Pack everything in sturdy plastic bags with twist ties and bring extras to stay organized as you use items along the way. Stay low on the bike so the wind blows you around less. Make sure your helmet visor works well. You need a pin lock. Bring several pairs of gloves so you have something to wear while the others are drying out which can take more than 1 day. If it is really pouring, you have to slow down and find someone to follow in the right lane. Ride in their tire tracks where the water has been temporarily pushed out and let them hit whatever animal runs out into the road for you. Following a blocker. Twisted Throttle has some nice soft luggage systems which can keep the weight low and forward on the bike. You might get by with 60 liters although I tend to use up closer to 90 with a tent and sleeping bag.
. Bags-Connection Drybags (34 or 60 liter sizes available) - Dry Bags - Luggage & Racks - Shop by Product - TwistedThrottle.com
There are many good street riding boots out there that have some sort of waterproof (Gortex) barrier. Mine are 17 years old and even with one seam splitting, my feet are dry regardless of what is going on outside.
Mine are BMW brand, which carries a Roundel Surcharge, but they are great boots.
If you are wearing a mesh jacket for summer, it probably has a internal rain liner.
That is fine, and will keep your arms and torso dry, but the trouble is (I found out), the rain goes through the mesh, hits the liner, and runs down into your gloves.
The next time I have to ride in rain in my mesh, I will put my traditional rain gear over it all, NBD.
I have already had the opportunity to test my new winter coat in a driving rain (forced me off the interstate), and it came through with flying colors! No rain suit needed with it!
It is a Tourmaster Epic jacket. It is no summer jacket, though. Tour Master Epic Jacket - RevZilla
Price is good on closeout, but it's two major drawbacks are narrow forearms and heavy weight (something to consider on a 250...).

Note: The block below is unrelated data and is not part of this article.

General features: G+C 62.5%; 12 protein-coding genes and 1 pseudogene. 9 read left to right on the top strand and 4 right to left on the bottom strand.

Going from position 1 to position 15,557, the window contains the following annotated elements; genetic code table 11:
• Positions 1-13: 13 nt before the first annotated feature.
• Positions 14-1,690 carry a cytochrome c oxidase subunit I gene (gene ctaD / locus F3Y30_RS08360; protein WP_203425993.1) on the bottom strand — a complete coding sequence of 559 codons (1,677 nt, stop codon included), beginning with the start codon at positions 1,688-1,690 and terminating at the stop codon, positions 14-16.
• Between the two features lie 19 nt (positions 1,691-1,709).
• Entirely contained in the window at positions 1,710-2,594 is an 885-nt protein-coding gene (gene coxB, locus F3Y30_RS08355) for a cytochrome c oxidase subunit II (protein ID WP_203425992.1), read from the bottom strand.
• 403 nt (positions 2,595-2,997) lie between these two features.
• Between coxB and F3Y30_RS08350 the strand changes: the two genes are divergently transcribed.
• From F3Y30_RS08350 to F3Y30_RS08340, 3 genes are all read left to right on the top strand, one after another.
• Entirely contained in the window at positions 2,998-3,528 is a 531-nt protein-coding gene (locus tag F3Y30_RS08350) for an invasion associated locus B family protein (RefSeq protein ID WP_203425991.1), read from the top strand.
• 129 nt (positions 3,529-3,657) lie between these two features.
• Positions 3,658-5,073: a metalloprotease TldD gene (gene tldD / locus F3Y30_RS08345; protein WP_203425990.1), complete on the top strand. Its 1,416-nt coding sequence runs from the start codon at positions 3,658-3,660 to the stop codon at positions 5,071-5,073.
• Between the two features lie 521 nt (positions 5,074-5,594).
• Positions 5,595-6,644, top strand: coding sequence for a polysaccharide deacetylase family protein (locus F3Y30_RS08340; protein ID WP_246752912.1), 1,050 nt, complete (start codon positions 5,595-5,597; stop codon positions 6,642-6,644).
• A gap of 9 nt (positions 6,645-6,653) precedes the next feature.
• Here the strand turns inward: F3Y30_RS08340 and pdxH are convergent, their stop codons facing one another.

For luggage, I always like those storage bags that are basically over-sized ziplock bags, but they have a one-way valve that allows you to roll the bag after closing and squeeze all of the air out of them.
Depending on when you go you probably won't have to worry about rain. This isn't Seattle, after all.
The roads up north are pretty fun. I'd recommend taking M22 from Manistee up to Northport and then heading south into Traverse City.
I'm not concerned too much about the probability of rain. I am concerned about being prepared to ride through it should the rain come. We are planning to take a somewhat leisurely trip around the lake over several days, but the possibility of having to get to a particular point by a particular time does exist. That could necessitate riding in foul weather. Of course, I am optimistic that a late June trip will keep the rain possibilities to a minimum.
Thanks for the route recommendation. I will check it out on a map.
1. Gear: not limited to apparel. Extra items I should bring in case of rain, bag recommendations, packing items related to a week long trip (not camping though) or related to changing weather conditions.
2. Thoughts, warnings, and/or encouragement about riding in bad weather.
Disclaimer: I'm not an expert nor do I claim to be one, just a rider.
1. Procure the best gear you can find, although Less is Better, yes really. Waterproof suit and boots, non-cotton layers, heated liner, use a new shield for touring, multiple pairs of gloves(heated, summer, Gore-tex), balaclava,cash, sign up for AMA's roadside assistance, trip interruption benefits from your insurance company, maps, maps, charger for electronics, plug kit or slime and pump, small piece of wood/platform for the kick stand for parking on dirt, sunglasses, water container, tank bag, plastic bags as a back up. Again less is better.
2. fact: it sucks 90% of the time . Avoid the superslab if you can. Practice around your area when it rains on familiar roads. Sleep well, rest during, eat, hydrate, relax, is not a race. It's a whole new experience. Enjoy the Ride.
The first time I saw FroggToggs I thought "A paper rain suit?? This is a joke, right?" After several years I kept hearing about how great they are. I finally bought a set. They pack down very small and weigh nothing! I have worn them in a downpour and not gotten a drop on me. They are all pretty much the same but the motorcycle ones have a hood that goes under your helmet. This keeps rain off your neck. Be careful around sharp objects. FroggToggs will rip. Duct tape can repair them.
Go to aerostich.com for glove covers and boot covers. They also wad up very small. Use a tank bag so you don't have to dig through all your stuff when the rain hits. Chemical heat packs are good for the occasional chilly day. Dry bags can be found wherever canoes and kayaks are sold.
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